Authoring LeActiveMath Calculus Content
 MATHEMATICAL KNOWLEDGE MANAGEMENT, MKM’06, LNAI, PAGES 251 – 265
, 2006
"... Within the LeActiveMath project, a collection of OMDoc files and supporting material has been realized. This content covers the derivative side of calculus and is being used by students in the LeActiveMath learning environment. LeAMcalculus is the first collection trying to make use of most of the ..."
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Cited by 1 (0 self)
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Within the LeActiveMath project, a collection of OMDoc files and supporting material has been realized. This content covers the derivative side of calculus and is being used by students in the LeActiveMath learning environment. LeAMcalculus is the first collection trying to make use of most of the features of the learning environment including advanced usages of OpenMath and OMDoc. It has been written in OQMath, a readable xmlsyntax. This paper describes the tools to produce it, how they were used and combined, the resulting content and the experience gained. It argues that the declaration of new OpenMath symbols is a requirement and explains challenges of authoring semantic mathematical content. Finally, it presents the management activities to support the authoring process.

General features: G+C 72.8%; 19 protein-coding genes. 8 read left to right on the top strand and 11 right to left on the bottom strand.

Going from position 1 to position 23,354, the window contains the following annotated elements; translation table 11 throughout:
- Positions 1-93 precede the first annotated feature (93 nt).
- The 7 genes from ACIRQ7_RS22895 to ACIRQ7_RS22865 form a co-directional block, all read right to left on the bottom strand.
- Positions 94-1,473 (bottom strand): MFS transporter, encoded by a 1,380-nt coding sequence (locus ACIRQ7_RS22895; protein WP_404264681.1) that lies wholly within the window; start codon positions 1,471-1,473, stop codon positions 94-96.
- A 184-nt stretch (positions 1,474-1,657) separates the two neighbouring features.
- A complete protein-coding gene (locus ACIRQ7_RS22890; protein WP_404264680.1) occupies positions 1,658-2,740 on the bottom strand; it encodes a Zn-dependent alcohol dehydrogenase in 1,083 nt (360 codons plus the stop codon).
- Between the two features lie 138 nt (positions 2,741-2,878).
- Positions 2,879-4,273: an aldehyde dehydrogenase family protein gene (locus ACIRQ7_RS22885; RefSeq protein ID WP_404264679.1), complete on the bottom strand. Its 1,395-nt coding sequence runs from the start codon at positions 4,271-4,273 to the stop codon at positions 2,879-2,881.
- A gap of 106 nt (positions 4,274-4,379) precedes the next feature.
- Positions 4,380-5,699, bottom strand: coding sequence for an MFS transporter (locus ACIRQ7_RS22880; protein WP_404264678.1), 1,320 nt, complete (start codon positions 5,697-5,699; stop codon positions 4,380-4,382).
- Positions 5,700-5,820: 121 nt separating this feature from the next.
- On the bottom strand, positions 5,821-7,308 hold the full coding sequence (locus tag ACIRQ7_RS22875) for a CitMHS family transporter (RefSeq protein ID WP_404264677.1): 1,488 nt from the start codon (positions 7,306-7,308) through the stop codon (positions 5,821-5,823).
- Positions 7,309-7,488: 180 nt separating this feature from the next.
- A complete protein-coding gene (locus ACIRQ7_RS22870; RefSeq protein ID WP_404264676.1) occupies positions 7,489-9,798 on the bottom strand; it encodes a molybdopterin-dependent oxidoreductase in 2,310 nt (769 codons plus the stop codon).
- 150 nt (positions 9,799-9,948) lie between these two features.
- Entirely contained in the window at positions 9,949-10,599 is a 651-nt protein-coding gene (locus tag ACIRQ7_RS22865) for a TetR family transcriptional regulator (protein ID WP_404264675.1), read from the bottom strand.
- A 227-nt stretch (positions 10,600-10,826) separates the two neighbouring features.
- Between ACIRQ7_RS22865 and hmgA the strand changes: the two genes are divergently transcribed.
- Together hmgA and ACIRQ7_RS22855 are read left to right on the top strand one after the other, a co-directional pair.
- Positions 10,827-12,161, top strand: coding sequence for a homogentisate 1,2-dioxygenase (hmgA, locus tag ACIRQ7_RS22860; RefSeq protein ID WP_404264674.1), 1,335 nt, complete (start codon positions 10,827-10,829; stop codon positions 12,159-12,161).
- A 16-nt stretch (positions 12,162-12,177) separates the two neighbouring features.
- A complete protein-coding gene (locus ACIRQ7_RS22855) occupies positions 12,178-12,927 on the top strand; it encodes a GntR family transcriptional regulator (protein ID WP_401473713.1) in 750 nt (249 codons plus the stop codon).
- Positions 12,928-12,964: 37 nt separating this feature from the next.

Identifying and Extracting Quantitative Data in Annotated Text ⋆
"... Abstract. In science it is difficult to reuse quantitative scientific data. For example, it is not possible to search for quantitative data in papers in a directed way, such as using the query "Select the storage modulus of dairy product A after the temperature has decreased from 90 to 4 ◦ C&qu ..."
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Abstract. In science it is difficult to reuse quantitative scientific data. For example, it is not possible to search for quantitative data in papers in a directed way, such as using the query "Select the storage modulus of dairy product A after the temperature has decreased from 90 to 4 ◦ C". This is caused by the fact that data is made available in (relatively) free formats as in scientific papers, spreadsheets, or databases, all with limited annotation and description of the way they were obtained. Meaning is lost, for example about what the numbers relate to (quantities and units are often poorly indicated). Many researchers, especially in the physical and computer sciences use LATEX in their creation of scientific papers. In this paper we present a set of LATEXstyle files, which use the terminology defined in wurvoc.org, that can be used to annotate scientific papers. These style files define a set of commands, each representing a specific quantity or unit. If the LATEX is typeset into a PDF file, quantities and units in the PDF will be annotated with the appropriate references (URIs) to the corresponding concepts in the OM ontology. This will not only disambiguate the use of these quantities and units, but will also enable us to extract triples from the PDF, facilitating the use of SPARQL queries to answer advanced quantitative question. 1